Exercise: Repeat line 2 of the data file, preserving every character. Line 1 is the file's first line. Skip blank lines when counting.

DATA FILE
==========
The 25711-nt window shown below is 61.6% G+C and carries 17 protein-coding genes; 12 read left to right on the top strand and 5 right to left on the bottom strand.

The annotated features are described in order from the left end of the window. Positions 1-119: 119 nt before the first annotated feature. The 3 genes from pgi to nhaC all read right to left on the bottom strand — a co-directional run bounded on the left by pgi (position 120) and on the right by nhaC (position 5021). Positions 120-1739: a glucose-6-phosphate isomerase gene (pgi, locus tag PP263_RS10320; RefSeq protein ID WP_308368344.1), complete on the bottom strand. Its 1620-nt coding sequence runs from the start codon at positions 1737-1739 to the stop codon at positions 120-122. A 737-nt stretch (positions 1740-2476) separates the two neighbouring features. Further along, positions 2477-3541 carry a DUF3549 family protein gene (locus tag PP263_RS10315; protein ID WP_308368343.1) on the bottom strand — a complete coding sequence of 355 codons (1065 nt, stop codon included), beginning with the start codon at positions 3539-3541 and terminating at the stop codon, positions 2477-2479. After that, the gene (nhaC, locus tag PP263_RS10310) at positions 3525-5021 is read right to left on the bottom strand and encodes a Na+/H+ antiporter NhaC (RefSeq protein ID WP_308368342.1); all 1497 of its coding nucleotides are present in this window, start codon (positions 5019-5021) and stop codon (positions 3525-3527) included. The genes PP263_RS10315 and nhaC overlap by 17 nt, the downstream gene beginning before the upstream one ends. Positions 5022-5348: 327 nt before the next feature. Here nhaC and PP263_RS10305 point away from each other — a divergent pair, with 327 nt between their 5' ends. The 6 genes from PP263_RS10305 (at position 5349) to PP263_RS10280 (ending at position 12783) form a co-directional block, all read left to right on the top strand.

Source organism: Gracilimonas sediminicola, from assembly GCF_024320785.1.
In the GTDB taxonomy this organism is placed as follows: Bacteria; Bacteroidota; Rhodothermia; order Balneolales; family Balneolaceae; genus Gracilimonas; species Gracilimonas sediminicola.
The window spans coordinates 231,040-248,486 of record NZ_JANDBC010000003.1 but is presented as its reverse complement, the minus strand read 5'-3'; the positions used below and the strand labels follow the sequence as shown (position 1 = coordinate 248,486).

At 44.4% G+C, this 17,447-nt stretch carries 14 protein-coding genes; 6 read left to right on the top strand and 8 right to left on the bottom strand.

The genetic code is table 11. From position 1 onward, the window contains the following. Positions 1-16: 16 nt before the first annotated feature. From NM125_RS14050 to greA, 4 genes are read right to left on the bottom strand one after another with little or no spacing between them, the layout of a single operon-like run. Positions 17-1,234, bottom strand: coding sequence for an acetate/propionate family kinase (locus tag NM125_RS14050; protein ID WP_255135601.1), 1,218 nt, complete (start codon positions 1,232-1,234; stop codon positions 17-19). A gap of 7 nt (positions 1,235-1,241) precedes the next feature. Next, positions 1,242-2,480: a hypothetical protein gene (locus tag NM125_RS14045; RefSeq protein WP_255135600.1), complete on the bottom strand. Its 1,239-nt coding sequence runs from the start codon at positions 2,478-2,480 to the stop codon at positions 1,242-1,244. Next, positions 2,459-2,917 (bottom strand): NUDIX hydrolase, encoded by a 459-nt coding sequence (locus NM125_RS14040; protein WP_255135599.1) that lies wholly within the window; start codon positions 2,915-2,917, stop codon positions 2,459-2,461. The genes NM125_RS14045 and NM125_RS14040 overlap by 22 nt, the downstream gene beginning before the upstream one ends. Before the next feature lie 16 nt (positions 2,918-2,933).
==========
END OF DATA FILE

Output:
The annotated features are described in order from the left end of the window. Positions 1-119: 119 nt before the first annotated feature. The 3 genes from pgi to nhaC all read right to left on the bottom strand — a co-directional run bounded on the left by pgi (position 120) and on the right by nhaC (position 5021). Positions 120-1739: a glucose-6-phosphate isomerase gene (pgi, locus tag PP263_RS10320; RefSeq protein ID WP_308368344.1), complete on the bottom strand. Its 1620-nt coding sequence runs from the start codon at positions 1737-1739 to the stop codon at positions 120-122. A 737-nt stretch (positions 1740-2476) separates the two neighbouring features. Further along, positions 2477-3541 carry a DUF3549 family protein gene (locus tag PP263_RS10315; protein ID WP_308368343.1) on the bottom strand — a complete coding sequence of 355 codons (1065 nt, stop codon included), beginning with the start codon at positions 3539-3541 and terminating at the stop codon, positions 2477-2479. After that, the gene (nhaC, locus tag PP263_RS10310) at positions 3525-5021 is read right to left on the bottom strand and encodes a Na+/H+ antiporter NhaC (RefSeq protein ID WP_308368342.1); all 1497 of its coding nucleotides are present in this window, start codon (positions 5019-5021) and stop codon (positions 3525-3527) included. The genes PP263_RS10315 and nhaC overlap by 17 nt, the downstream gene beginning before the upstream one ends. Positions 5022-5348: 327 nt before the next feature. Here nhaC and PP263_RS10305 point away from each other — a divergent pair, with 327 nt between their 5' ends. The 6 genes from PP263_RS10305 (at position 5349) to PP263_RS10280 (ending at position 12783) form a co-directional block, all read left to right on the top strand.